When unitizing cartons of product with a strapper proved costly and inefficient, management at Sassy Baby Products knew a new system was in order. Customers were complaining about receiving damaged merchandise or orders that were short a box or two.
So in March of ’97, the Grand Rapids, MI, marketer of products for babies installed a Packmatic (Chicago, IL) shrink bundler. The new equipment saves Sassy Baby money while meeting customer needs and, as a bonus, employees like the new process better.
Sassy Baby buys baby products from around the world and repackages them, generally in blister packs, for shipment to retailers throughout the U.S. Primary packs are loaded into corrugated shippers in various quantities.
In the past, when a retailer placed an order, Sassy Baby workers pulled cases from storage and unitized each store’s order with up to eight straps. A shipping label identified each unitized load. While this worked reasonably well, there were several problems. For one thing, case sizes vary, and unlike carton sizes, couldn’t be strapped together, says Tom Winters, purchasing manager at Sassy Baby. So the company ended up sending two or more strapped bundles of product to a store. This increased shipping costs because UPS charges a base rate for each unit shipped.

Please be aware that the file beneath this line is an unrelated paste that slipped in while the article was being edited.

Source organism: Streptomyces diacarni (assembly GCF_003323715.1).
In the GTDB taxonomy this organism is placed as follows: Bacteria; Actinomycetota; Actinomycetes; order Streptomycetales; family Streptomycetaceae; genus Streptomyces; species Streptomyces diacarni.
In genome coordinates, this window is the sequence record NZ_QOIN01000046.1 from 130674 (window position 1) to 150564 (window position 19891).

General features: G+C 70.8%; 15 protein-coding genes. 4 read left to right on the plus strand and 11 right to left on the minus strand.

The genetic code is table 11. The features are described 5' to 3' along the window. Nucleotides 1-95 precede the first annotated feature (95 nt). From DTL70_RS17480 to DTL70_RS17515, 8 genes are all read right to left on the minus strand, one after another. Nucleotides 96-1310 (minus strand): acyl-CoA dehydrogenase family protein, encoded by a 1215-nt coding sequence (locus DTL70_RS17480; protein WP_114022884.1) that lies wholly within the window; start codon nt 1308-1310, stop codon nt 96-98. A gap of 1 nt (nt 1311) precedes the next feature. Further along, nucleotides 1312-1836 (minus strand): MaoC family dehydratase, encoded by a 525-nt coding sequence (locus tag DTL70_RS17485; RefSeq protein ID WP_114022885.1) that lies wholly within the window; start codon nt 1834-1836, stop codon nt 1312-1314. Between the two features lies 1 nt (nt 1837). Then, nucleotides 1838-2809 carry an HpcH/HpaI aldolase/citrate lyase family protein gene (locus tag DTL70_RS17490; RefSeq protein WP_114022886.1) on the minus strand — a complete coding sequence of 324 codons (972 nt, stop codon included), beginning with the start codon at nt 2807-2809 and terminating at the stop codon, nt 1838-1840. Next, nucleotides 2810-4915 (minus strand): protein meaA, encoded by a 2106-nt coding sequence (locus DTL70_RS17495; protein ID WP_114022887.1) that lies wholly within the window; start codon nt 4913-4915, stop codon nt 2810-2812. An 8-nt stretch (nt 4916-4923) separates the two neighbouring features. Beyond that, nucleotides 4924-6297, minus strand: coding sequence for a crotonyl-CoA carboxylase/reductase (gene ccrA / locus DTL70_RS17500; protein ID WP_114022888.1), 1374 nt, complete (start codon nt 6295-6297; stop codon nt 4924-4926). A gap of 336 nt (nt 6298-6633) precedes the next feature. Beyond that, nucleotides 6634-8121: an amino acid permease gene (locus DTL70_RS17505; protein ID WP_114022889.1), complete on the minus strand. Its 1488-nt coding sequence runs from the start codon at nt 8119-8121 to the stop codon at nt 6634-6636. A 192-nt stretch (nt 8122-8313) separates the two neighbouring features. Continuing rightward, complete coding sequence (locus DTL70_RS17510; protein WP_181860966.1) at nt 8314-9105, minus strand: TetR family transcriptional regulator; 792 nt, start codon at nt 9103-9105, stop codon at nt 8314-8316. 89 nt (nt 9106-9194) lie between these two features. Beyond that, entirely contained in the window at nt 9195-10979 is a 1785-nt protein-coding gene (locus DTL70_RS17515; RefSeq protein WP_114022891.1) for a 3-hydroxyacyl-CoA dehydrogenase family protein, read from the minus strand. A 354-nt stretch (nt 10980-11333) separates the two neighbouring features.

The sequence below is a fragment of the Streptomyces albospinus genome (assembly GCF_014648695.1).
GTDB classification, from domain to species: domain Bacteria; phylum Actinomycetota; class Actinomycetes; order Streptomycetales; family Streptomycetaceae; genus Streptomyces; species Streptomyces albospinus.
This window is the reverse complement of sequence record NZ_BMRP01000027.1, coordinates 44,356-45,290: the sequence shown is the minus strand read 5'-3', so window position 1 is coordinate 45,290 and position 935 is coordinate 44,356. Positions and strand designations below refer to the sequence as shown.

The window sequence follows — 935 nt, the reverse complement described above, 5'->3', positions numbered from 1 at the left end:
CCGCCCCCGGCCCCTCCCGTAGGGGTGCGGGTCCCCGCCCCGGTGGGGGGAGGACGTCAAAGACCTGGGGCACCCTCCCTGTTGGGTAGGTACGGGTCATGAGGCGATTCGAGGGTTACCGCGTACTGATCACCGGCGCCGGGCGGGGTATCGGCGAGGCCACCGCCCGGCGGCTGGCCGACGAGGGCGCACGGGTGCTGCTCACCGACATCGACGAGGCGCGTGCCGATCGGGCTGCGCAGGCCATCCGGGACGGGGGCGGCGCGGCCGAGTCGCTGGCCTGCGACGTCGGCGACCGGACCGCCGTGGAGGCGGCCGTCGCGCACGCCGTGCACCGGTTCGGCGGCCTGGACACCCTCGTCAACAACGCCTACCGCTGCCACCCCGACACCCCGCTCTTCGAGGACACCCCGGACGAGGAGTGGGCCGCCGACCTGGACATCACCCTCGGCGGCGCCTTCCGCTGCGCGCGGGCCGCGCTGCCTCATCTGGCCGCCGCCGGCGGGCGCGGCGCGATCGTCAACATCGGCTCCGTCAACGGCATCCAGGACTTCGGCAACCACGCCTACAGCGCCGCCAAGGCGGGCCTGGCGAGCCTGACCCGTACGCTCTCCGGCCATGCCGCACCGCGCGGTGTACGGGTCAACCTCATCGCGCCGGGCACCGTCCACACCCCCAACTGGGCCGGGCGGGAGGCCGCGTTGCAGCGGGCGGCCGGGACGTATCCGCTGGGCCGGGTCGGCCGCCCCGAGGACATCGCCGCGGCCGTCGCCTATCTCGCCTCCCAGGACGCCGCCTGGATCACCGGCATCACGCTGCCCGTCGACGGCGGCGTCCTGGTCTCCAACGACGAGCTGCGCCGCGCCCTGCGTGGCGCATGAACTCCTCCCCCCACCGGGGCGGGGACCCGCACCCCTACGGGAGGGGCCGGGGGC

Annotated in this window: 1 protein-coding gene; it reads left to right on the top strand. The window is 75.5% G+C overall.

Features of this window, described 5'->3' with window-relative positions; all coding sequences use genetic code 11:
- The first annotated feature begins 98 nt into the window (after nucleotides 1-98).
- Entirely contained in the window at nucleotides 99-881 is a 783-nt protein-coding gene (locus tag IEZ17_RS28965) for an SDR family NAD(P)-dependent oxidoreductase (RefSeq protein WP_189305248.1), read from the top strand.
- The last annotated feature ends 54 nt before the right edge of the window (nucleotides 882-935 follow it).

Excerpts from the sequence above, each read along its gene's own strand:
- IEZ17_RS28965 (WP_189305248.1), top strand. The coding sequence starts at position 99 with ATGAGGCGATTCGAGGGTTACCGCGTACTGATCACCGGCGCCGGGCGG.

Losing merchandise was another problem. “If we had seven similarly shaped cartons strapped together, there was a good chance the odd carton would slip out of the strapping,” says Winters.
The Packmatic bundler solves both of these problems. The bundler wraps a layer of polyethylene film, supplied by xpedx (Covington, KY), around cartons regardless of the number or varying sizes. The film is then shrunk down snugly around the load. Winters says shrink wrapping has cut shipping costs by 20% while reducing lost merchandise by about 90%.
The wrapping process is as follows: An employee sets the cases that make up an order on the wrapper collation table. The employee then manually pushes the cases forward, and the film is wrapped around them, forming a sleeve. A heated knife cuts and seals the two ends of the PE together. The wrapped pack sits on the outfeed of the machine until a subsequent set of cases is pushed through. Pushing the next set through advances the already-wrapped cases onto the shrink tunnel conveyor. Heat inside the tunnel shrinks the film around the cases. As the bundle exits the tunnel, it passes under a cooling arch, which helps set the plastic by blowing cooler ambient air onto it.
By including its employees in the decision-making process, Sassy Baby was able to make sure the new shrink wrapper was the right solution to the problem. “We sat down with all the people in the shipping department and asked them what they thought,” Winters says. “Nobody could see any downside to it. They went through the training, which took about 15 minutes.” Winters says employees like the new process because it’s not as noisy, and, after the packages are wrapped, they don’t shift around.
Having this new bundling system has brought at least a small bundle of joy to the employees of Sassy Baby and, Winters assumes, to its customers. “There hasn’t been a stampede of people telling us what a wonderful job we’ve done,” he says. “Of course, sometimes that’s best. No news is good news, I guess."